New rules recently proposed by the SEC to oversee government securities trading systems could allow the agency to also oversee crypto exchanges and digital asset exchange platforms, such as those from DeFi.
This is stated by SEC Commissioner Hester Peirce, better known as “crypto mom,” and the agency’s only Republican commissioner.
The SEC’s rules a risk for DeFi
According to what Bloomberg revealed, Peirce says that while the new 654-page SEC plan only explicitly mentions cryptocurrencies once, it could pose a threat to token and cryptocurrency trading platforms.
“The proposal includes very expansive language, which, together with the chair’s apparent interest in regulating all things crypto, suggests that it could be used to regulate crypto platforms. The proposal could reach more types of trading mechanisms, including potentially DeFi protocols”.
Thus, this is a hypothesis put forward by the SEC commissioner most exposed to and supportive of cryptocurrencies and decentralized finance, while Chairman Gensler has since declined to comment on these claims.
The new SEC rules could also apply to crypto exchanges
What the SEC envisions
The new plan proposed by the SEC would actually have as its main objective to extend the current regulations also to platforms that trade Treasuries and other government bonds, but the risk is that they will be extended to crypto platforms as well.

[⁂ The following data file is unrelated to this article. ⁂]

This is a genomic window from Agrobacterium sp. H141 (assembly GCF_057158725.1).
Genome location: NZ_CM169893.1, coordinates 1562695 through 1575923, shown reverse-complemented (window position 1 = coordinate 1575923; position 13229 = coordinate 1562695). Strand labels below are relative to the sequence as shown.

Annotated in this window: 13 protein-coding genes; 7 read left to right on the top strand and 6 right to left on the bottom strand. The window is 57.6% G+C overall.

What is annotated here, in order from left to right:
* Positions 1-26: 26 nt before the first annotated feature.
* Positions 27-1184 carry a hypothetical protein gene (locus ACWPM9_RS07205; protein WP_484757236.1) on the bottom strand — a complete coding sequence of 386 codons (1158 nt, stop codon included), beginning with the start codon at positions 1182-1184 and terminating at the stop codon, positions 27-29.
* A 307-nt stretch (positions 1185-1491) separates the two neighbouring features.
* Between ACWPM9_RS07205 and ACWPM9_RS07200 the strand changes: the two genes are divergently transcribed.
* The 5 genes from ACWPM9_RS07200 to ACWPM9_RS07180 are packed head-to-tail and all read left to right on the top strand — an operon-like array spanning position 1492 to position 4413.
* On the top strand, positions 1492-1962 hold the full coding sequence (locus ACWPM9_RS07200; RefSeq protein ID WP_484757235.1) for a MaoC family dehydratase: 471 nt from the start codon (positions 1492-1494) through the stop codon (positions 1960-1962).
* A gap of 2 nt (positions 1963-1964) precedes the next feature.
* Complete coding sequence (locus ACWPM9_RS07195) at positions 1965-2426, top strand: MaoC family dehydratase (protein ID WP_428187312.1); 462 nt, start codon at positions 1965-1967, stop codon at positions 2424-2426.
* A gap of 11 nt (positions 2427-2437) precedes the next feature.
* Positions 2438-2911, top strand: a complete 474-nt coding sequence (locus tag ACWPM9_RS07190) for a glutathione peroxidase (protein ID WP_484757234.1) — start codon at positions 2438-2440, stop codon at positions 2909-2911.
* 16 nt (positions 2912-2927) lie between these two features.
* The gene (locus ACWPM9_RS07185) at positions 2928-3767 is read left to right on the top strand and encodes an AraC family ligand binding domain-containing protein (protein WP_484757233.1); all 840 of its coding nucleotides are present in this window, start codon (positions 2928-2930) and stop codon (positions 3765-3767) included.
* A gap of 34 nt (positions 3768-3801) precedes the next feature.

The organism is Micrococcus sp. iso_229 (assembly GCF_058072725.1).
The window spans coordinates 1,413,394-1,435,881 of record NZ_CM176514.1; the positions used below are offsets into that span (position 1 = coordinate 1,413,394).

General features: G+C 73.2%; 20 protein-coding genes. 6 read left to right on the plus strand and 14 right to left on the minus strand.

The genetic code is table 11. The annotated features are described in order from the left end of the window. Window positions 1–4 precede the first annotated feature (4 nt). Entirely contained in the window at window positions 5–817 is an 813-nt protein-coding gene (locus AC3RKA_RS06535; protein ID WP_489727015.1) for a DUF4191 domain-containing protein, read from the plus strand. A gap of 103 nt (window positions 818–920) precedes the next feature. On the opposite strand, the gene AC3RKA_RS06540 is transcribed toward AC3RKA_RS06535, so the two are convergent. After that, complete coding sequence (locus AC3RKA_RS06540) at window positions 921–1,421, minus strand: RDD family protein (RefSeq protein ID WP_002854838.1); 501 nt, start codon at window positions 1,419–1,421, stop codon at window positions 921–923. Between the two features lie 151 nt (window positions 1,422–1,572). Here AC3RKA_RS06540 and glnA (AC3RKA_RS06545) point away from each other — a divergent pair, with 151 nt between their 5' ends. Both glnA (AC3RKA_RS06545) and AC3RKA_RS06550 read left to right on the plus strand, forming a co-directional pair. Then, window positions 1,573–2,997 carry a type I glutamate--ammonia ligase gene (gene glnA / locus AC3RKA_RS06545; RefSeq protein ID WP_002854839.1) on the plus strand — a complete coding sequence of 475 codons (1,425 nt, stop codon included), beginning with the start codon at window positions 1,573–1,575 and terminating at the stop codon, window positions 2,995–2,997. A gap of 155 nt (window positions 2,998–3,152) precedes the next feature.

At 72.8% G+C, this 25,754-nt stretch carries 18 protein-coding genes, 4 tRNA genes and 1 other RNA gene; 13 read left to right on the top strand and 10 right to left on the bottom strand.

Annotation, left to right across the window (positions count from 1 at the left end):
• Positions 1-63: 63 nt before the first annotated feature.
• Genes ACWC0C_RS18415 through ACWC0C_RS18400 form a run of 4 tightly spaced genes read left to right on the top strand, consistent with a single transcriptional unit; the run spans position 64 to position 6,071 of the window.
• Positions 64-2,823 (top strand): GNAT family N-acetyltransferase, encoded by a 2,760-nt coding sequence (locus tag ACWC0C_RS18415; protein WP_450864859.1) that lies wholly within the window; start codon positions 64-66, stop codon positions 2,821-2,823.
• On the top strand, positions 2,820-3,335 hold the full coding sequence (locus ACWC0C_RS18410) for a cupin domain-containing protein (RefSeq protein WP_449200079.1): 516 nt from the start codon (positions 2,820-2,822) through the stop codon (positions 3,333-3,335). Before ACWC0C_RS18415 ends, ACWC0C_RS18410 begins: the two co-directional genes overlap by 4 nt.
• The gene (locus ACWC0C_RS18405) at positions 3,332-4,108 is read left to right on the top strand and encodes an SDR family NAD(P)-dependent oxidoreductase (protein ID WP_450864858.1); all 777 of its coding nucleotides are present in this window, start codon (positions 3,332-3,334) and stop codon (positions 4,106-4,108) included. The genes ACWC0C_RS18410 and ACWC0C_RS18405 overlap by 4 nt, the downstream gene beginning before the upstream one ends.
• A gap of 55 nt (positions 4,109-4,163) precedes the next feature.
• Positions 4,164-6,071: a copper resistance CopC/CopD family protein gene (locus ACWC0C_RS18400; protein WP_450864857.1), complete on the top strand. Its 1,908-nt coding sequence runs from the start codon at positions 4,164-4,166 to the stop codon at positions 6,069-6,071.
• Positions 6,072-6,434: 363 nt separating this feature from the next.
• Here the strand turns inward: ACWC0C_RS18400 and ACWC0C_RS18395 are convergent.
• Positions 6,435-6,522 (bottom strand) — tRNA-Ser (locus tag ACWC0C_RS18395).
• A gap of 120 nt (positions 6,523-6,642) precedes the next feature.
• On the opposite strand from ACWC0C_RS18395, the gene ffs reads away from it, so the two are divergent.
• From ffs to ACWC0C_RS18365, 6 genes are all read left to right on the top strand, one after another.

In fact, although on the one hand, the basic idea would only be to bridge a regulatory gap related to exchange platforms that currently do not have the obligation to register as exchanges or brokers, on the other hand, the new proposed regulation would also force “communication protocol systems” to register. This ambiguous definition in fact could also be attributed to crypto exchanges and DeFi platforms.
Gensler himself has repeatedly stated that he believes that many digital assets, but excluding cryptocurrencies like Bitcoin, could be securities, and thus would fall under the SEC’s authority. He has also called for crypto exchanges to have to register with the SEC itself in order to operate in the US, so that it can somehow oversee their operations.
If approved by the SEC commissioners, the proposal for the new regulation will be publicly available for 30 days for comment, then once placed in the Federal Register, it would go into effect.
At this point, it will be necessary for the SEC to provide clarification regarding this issue, and it is likely that among the comments it will receive there will also be some that will refer precisely to crypto exchanges and DeFi platforms.
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